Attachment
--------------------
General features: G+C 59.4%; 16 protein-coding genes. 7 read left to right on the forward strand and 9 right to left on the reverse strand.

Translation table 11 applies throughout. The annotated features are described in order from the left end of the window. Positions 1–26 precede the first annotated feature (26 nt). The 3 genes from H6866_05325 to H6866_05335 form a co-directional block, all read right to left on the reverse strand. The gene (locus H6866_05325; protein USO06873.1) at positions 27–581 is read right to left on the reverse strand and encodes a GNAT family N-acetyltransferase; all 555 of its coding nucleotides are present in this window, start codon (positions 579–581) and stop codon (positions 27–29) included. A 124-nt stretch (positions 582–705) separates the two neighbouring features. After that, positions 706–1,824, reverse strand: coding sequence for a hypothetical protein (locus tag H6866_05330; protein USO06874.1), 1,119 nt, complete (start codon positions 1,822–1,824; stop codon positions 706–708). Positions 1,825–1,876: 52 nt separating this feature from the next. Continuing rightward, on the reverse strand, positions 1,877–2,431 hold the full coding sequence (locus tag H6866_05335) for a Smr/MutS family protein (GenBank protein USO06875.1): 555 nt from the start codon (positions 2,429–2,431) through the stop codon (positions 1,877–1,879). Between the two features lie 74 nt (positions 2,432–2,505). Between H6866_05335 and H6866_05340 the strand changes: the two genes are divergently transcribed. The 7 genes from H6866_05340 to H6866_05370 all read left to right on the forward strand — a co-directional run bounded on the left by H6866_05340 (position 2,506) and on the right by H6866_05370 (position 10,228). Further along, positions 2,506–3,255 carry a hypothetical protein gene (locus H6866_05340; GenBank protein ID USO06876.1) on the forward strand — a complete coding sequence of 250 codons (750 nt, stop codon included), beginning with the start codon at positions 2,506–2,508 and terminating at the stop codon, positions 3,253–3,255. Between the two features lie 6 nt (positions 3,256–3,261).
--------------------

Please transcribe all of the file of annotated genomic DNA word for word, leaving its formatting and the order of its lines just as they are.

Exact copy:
General features: G+C 59.4%; 16 protein-coding genes. 7 read left to right on the forward strand and 9 right to left on the reverse strand.

Translation table 11 applies throughout. The annotated features are described in order from the left end of the window. Positions 1–26 precede the first annotated feature (26 nt). The 3 genes from H6866_05325 to H6866_05335 form a co-directional block, all read right to left on the reverse strand. The gene (locus H6866_05325; protein USO06873.1) at positions 27–581 is read right to left on the reverse strand and encodes a GNAT family N-acetyltransferase; all 555 of its coding nucleotides are present in this window, start codon (positions 579–581) and stop codon (positions 27–29) included. A 124-nt stretch (positions 582–705) separates the two neighbouring features. After that, positions 706–1,824, reverse strand: coding sequence for a hypothetical protein (locus tag H6866_05330; protein USO06874.1), 1,119 nt, complete (start codon positions 1,822–1,824; stop codon positions 706–708). Positions 1,825–1,876: 52 nt separating this feature from the next. Continuing rightward, on the reverse strand, positions 1,877–2,431 hold the full coding sequence (locus tag H6866_05335) for a Smr/MutS family protein (GenBank protein USO06875.1): 555 nt from the start codon (positions 2,429–2,431) through the stop codon (positions 1,877–1,879). Between the two features lie 74 nt (positions 2,432–2,505). Between H6866_05335 and H6866_05340 the strand changes: the two genes are divergently transcribed. The 7 genes from H6866_05340 to H6866_05370 all read left to right on the forward strand — a co-directional run bounded on the left by H6866_05340 (position 2,506) and on the right by H6866_05370 (position 10,228). Further along, positions 2,506–3,255 carry a hypothetical protein gene (locus H6866_05340; GenBank protein ID USO06876.1) on the forward strand — a complete coding sequence of 250 codons (750 nt, stop codon included), beginning with the start codon at positions 2,506–2,508 and terminating at the stop codon, positions 3,253–3,255. Between the two features lie 6 nt (positions 3,256–3,261).